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The pudus, in Spanish pudú, are two species of South American deer and are the world’s smallest deer. The name originates from Mapudungun, the language of the indigenous Mapuche people of central Chile and southwestern Argentina. The two species of pudus are the northern pudu (Pudu mephistophiles) from Venezuela, Colombia, Ecuador, and Peru, and the southern pudu (Pudu puda) from southern Chile and south-western Argentina. Because they live on the slopes of the Andes Mountain Range, they are also known as the “Chilean mountain goat”. The southern pudu is currently classified as near threatened, while the northern pudu is classified as Data Deficient in the IUCN Red List.
The Chevrotain or Mouse deer of Indonesia of which there are two subspecies (the greater and lesser) were previously recognised, as the smallest deer in the world however they have been reclassified and are now accepted as not being a true deer. The Chevrotain can be observed in the Singapore Zoo where I have photographed them over several decades. The pudus are the world’s smallest deer, with the southern pudu being slightly larger than the northern pudu. It has a stocky frame supported by four short and slender legs. It is 32 to 44 cm (13 to 17 in) high at the shoulder and up to 85 cm (33 in) in length. Pudus normally weigh up to 12 kg (26 lb) but the highest recorded weight of a pudu is 13.4 kg (30 lb). Pudus have small, black eyes, black button-noses, and rounded ears with lengths of 7.5 to 8 cm. Males have short, spiked antlers that are not forked, as seen in most species of deer. The antlers, which are shed annually can extend from 6.5 to 7.5 cm in length and protrude from between the ears. There are large preorbital glands also. Pudus have small hooves, dewclaws, and short tails about 4.0 to 4.5 cm in length when measured without hair. Coat coloration varies with season, sex, and individuals. The fur is long and stiff, typically sleek, with a reddish-brown to dark-brown hue. The neck and shoulders of an aged pudu turn a dark grey-brown in the winter.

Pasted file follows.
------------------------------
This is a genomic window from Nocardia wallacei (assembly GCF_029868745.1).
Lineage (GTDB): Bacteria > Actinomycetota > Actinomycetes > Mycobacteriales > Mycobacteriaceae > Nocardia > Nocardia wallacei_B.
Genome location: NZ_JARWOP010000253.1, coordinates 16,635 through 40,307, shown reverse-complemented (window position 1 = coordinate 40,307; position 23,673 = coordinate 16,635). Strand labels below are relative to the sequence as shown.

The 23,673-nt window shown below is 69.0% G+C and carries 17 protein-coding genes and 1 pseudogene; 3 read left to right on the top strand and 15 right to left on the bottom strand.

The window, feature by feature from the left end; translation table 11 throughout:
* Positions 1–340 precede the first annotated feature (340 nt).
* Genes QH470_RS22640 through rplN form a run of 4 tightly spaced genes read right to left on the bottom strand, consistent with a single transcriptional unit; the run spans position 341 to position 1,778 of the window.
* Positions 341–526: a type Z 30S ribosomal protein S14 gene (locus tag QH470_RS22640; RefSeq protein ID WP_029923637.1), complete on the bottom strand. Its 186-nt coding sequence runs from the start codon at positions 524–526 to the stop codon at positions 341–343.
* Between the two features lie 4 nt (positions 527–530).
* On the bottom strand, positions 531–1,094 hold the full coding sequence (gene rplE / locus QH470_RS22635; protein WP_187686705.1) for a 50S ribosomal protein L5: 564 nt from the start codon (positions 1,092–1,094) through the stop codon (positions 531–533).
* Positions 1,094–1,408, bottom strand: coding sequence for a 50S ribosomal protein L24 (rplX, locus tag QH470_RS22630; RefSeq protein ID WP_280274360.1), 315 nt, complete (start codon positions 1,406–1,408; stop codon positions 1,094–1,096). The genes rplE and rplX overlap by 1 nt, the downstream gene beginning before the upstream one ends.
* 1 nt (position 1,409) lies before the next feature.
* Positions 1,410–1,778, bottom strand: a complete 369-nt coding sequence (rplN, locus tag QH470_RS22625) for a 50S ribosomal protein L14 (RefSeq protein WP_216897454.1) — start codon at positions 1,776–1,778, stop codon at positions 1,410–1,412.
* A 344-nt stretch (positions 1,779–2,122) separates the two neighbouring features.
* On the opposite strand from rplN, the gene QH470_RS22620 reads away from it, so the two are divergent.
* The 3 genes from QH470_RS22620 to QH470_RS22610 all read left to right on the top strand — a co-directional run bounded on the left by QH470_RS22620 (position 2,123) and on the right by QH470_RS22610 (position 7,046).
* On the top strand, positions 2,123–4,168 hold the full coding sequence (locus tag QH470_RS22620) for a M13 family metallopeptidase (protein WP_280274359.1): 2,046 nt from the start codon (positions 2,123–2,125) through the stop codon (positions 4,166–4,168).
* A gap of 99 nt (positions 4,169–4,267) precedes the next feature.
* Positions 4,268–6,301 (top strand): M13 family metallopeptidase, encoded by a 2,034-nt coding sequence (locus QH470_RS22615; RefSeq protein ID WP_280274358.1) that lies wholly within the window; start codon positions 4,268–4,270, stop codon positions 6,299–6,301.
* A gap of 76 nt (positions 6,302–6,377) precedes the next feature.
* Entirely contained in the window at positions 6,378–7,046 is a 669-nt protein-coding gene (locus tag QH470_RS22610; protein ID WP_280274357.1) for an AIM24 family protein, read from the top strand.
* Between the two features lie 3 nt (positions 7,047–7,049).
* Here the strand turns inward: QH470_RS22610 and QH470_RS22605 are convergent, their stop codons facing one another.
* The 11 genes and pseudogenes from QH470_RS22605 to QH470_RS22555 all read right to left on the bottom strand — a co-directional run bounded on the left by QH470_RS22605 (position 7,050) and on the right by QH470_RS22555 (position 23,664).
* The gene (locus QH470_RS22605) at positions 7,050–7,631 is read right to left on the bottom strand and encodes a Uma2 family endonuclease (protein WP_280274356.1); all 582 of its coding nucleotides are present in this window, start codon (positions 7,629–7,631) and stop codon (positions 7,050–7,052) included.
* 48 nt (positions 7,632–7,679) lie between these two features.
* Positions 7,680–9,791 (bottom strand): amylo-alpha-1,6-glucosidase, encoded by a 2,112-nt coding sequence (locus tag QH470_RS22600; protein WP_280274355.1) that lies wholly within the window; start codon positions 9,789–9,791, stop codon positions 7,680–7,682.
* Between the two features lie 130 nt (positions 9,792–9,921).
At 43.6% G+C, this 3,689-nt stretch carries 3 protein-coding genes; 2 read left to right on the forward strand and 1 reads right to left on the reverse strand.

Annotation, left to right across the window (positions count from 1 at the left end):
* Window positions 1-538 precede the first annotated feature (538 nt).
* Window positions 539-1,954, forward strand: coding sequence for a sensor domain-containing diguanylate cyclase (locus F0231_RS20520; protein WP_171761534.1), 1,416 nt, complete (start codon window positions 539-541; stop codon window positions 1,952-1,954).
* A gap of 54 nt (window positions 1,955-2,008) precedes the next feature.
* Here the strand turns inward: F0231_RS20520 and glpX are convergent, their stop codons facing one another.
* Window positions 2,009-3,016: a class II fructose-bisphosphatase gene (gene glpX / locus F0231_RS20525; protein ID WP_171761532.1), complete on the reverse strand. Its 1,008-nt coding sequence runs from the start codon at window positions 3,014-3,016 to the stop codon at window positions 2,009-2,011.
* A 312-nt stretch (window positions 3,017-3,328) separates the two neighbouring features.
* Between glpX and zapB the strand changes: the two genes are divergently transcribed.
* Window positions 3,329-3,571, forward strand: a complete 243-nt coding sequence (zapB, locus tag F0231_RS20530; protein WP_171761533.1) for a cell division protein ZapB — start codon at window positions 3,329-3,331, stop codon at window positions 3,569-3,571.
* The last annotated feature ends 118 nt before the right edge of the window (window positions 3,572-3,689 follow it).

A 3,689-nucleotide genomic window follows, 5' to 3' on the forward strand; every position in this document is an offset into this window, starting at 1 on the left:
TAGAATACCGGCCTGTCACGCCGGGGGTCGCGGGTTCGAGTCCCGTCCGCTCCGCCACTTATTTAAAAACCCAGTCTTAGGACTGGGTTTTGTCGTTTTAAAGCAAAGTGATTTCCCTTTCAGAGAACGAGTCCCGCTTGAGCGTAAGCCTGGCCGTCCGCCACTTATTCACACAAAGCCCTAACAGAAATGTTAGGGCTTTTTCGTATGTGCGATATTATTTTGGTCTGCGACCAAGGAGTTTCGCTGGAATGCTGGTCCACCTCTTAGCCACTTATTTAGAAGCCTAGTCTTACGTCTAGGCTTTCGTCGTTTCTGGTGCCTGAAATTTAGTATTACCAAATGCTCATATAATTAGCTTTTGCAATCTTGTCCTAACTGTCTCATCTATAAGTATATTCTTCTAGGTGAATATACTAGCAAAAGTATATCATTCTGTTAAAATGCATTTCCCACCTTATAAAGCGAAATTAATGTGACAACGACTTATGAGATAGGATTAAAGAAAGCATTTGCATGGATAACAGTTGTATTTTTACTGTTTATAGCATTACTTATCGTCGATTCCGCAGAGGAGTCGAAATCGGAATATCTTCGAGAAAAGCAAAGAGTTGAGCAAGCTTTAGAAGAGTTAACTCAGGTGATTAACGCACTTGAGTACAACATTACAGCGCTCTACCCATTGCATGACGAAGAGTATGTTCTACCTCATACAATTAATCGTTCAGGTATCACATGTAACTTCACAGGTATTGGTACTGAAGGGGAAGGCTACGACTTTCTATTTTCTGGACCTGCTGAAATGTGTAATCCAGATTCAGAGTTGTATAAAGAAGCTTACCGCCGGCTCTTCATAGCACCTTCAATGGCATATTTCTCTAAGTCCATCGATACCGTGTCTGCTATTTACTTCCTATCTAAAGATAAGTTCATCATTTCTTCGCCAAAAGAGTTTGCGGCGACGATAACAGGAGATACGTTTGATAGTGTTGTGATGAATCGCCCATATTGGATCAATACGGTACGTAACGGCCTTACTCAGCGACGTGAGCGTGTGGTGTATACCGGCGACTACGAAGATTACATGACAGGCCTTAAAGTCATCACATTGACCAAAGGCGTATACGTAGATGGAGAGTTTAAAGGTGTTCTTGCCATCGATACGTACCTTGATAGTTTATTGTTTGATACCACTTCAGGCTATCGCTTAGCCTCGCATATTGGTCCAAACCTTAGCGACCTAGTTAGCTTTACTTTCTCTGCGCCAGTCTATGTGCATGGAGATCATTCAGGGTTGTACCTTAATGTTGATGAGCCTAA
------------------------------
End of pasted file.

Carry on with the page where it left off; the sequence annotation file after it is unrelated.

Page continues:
The pudu inhabits temperate rainforests in South America, where the dense underbrush and bamboo thickets offer protection from predators. Southern Chile, southwest Argentina, Chiloé Island, and northwest South America are home to the deer. The northern pudu is found in the northern Andes of Colombia, Venezuela, Ecuador, and Peru, from 2,000 to 4,000 m (6,600 to 13,100 ft) above sea level. The southern species is found in the slopes of the southern Andes from sea level to 2,000 m (6,600 ft).
The climate in which the pudus inhabit is composed of two main seasons, damp, moderate winter and an arid summer. Annual precipitation in these areas of Argentina and Chile ranges from 2 to 4 m (6.6 to 13.1 ft).
The pudu is a solitary animal whose behaviour in the wild is largely unknown because of its secretive nature. Pudus are crepuscular in behaviour, most active in the morning, late afternoon, and evening. Their home range generally extends about 16 to 25 ha (40 to 62 acres), much of which consists of crisscrossing pudu-game trails. Like many deer species each pudu has its own home range, or territory. A single animal’s territory is marked with sizable dung piles found on trails and near feed and resting areas. Large facial glands for scent communication allow correspondence with other pudu deer. Pudus do not interact socially, other than to mate. It’s a very timid deer, like many, and emits a warning bark when alarmed. Its fur bristles and the pudu trembles when angered.